Overly-strict font name max length recommendation in naming tutorial


This is a cross-post from a FontBakery issue on GitHub:
FontBakery Issue #2179: Check 163 is overly-strict

My question for Georg/Ranier

In your tutorial Setting Up Instances, you say:

Keep your style name short to avoid problems in Windows. How short? Well, you are on the safe side if the combined length of family and style name does not exceed 20 characters. If the name is too long, Windows may think the font is invalid.

Is “20 characters” a real, hard limit derived from a specific software limit you know of or have documentation of, or is it simply a general, easy-to-remember, approximate guideline?

Currently, that guideline is being used a a QA check in FontBakery, the Google Fonts QA tool, but based on my research, it doesn’t seem to be the actual limit for font names. More information below.

Thanks for any input!

The Issue from GitHub

Observed behaviour

Check 163 is overly strict, as far as I can tell. This will make unnecessary work for people to figure out abbreviations for font naming. The check says:

Combined length of family and style must not exceed 20 characters.

…and bases this off a GlyphsApp tutorial recommendation.

Here’s the issue this was first brought up in: Issue 1488. It references this tutorial, but the tutorial doesn’t substantiate its claim.

Expected behaviour

I propose three changes to the check:

  1. I think the test should be changed to 29 characters (or 27 at the very minimum).
  2. The test check the value in nameID="4" , rather than do a simple concatenation of family and style names ( nameID="1" + nameID="2" ).
  3. The test should also check the value in nameID=6 to verify that it is a maximum of 29 characters.

In this TypeDrawers thread, Mark Simonson describes how he keeps nameID 4 to 31 or fewer characters, in order to keep it working on MS Word 2011 for Mac. For what it’s worth, this is also the value I’ve heard from other professional type designers, but specific references are difficult to locate.

In this Adobe Font Naming Issues PDF, the PostScript name ( nameID 6 ) must have no spaces and be limited to 29 characters for old postscript printers (see page 8). If someone somehow had a super-long family and style name with no spaces in either, we couldn’t count on spaces being removed for ID 6 (e.g. Supercalifragilistic SemiBold would become Supercalifragilistic-SemiBold , and thus my recommendation of 29 characters for both IDs 4 and 6 .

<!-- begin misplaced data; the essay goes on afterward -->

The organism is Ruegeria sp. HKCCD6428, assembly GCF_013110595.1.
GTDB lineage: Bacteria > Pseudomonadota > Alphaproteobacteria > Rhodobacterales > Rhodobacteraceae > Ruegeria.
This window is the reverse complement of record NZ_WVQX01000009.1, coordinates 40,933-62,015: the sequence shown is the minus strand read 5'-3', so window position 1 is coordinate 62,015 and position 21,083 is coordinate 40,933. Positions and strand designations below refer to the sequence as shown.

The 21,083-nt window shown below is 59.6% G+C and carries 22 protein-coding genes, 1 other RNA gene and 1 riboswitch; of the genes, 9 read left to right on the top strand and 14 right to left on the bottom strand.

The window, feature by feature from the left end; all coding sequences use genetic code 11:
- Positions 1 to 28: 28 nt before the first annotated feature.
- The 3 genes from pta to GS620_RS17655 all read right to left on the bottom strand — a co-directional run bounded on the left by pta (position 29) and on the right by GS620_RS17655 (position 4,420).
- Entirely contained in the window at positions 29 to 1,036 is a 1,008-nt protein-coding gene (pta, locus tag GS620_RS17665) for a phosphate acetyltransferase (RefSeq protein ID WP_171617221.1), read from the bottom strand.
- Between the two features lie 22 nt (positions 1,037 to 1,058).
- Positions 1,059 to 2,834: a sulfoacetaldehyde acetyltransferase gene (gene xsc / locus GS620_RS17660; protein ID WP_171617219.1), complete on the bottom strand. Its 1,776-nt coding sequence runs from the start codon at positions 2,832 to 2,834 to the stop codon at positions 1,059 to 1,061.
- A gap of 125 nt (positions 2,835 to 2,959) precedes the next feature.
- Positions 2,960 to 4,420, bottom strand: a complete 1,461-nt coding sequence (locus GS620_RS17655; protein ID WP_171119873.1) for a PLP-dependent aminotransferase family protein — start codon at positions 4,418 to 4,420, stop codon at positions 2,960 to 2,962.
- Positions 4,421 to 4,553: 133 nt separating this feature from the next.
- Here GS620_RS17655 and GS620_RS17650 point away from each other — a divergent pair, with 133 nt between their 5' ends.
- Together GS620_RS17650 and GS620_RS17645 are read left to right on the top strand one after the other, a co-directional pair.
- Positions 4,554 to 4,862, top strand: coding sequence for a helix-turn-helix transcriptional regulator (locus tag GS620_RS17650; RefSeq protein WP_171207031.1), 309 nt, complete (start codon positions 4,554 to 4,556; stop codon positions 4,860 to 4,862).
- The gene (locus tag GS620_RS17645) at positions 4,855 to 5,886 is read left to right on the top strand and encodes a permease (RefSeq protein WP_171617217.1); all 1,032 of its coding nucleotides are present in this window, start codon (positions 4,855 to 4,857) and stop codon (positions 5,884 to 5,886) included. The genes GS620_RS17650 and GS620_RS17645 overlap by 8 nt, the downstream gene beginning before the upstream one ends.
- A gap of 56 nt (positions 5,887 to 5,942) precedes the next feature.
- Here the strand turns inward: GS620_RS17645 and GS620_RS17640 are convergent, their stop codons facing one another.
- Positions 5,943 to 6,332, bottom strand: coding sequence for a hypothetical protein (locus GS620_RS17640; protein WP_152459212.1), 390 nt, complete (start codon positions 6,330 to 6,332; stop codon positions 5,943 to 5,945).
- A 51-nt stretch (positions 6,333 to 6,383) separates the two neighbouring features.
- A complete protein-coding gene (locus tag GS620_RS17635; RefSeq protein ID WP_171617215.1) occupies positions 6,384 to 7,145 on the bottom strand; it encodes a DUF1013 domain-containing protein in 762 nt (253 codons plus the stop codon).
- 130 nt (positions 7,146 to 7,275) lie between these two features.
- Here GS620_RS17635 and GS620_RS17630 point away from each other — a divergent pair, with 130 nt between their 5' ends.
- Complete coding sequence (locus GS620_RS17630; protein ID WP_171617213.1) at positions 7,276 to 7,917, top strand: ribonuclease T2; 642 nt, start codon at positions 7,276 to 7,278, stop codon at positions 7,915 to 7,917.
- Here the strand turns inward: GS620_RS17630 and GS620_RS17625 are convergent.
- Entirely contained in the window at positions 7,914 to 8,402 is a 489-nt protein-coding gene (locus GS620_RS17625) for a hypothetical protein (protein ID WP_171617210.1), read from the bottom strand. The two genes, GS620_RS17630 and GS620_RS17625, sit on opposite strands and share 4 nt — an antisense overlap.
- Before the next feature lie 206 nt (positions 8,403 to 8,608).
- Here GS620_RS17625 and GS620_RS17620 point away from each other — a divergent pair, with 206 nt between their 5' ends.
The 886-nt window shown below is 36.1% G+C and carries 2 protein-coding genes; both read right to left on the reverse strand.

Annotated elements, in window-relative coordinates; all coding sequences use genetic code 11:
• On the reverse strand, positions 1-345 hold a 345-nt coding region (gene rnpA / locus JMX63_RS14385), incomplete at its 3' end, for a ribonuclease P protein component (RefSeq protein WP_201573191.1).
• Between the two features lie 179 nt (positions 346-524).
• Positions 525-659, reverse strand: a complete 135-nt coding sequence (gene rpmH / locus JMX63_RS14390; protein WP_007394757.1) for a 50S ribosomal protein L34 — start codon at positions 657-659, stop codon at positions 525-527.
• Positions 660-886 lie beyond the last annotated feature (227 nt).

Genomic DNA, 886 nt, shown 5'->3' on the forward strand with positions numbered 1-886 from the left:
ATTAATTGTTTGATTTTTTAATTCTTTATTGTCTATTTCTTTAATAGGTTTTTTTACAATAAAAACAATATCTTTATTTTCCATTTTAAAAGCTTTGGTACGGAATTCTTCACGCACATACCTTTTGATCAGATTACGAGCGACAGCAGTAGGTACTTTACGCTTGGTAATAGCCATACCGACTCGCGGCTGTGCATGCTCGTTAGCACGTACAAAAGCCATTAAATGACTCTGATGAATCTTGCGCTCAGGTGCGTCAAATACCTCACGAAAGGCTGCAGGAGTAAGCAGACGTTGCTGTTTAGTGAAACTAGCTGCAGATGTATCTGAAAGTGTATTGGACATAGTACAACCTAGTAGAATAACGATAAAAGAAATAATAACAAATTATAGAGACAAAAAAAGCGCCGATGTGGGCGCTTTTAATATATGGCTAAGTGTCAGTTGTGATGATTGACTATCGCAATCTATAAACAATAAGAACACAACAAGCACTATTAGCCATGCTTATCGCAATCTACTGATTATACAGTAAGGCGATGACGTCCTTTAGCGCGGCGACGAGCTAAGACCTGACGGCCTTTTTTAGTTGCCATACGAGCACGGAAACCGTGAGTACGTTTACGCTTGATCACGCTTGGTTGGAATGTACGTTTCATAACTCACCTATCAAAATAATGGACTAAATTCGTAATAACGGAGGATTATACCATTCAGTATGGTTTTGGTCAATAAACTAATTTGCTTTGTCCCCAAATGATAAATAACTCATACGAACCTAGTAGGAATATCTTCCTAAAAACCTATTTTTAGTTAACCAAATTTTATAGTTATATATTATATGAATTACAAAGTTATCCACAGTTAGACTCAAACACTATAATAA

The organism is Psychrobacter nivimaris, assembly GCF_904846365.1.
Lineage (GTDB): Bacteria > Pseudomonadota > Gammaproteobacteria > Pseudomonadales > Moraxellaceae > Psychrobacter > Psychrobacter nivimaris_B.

The most strict naming limitation I’ve been able to find a reference for anywhere is this IE9 bug, which describes that IE9 can handle only up to 31 characters in a font-family declaration, meaning that after possible quotes and a semicolon and/or commas, the maximum working length of a name is 27 characters. If the GFonts CSS is automatically generated using ID 4 , we could potentially limit ourselves to 27 characters instead of 29.

Is there anything concrete I’ve missed that really specifies 20 characters being a true limit, and where in what software there are problems beyond that? If so, we can follow that limitation. However, I believe the GlyphsApp tutorial may just be throwing that low number out as an easy guidline to remember, not as a verified limitation.

Why it matters to be accurate

Especially in fonts which have widths and weights (e.g. Encode Sans), a limit of 20 characters is unecessarily difficult to achieve.

One of the font instance currently hosted on Google Fonts has a nameID 4 of Encode Sans Semi Condensed ExtraLight , which is 37 characters. That would need to be abbreviated in nameID 4 to show up in IE9 or in MSWord2011 for Mac. Right now, both cases are very likely failing.

To shorten that to 20 characters, it has to be something very cryptic, like EncodeSans-SmCndXLgt . It’s hard to think of what characters to take out, and the problem would only be worse for something with a longer family name. If the check is this strict, people might end up ignoring it.

If we increase the limit to 29 characters, the same font could be something like Encode Sans SemiCond ExLight , which uses 28 characters (counting spaces) and is much more readable.


If no one objects to this update, I’d be happy to try updating the Font Bakery check according to my proposal. I just wanted to document my findings and get potential feedback before editing any code.


What you’re aiming for, is to install the font in Windows, and not have an error. I had errors triggered with combined lengths of names that were just above 20. I do not remember exactly anymore, but I think it was 22 or 23. I had longer names work in Windows, but I believe that is reflected in the way I formulated it in the tutorial. It can happen, it doesn’t have to. You still have to test-install it in Windows.

Edit: I will update the phrasing of the passage.


Windows 7 refuses to consider an OpenType CFF font valid during installation when the font Family Name is longer than 29 characters. I recently ran across that again when testing preliminary versions of some fonts with long names that included versioning in the name. (I have not tested with TrueType fonts in that situation.) fyi.


Okay, thanks so much for these responses! I’ll test install on Windows and see what happens.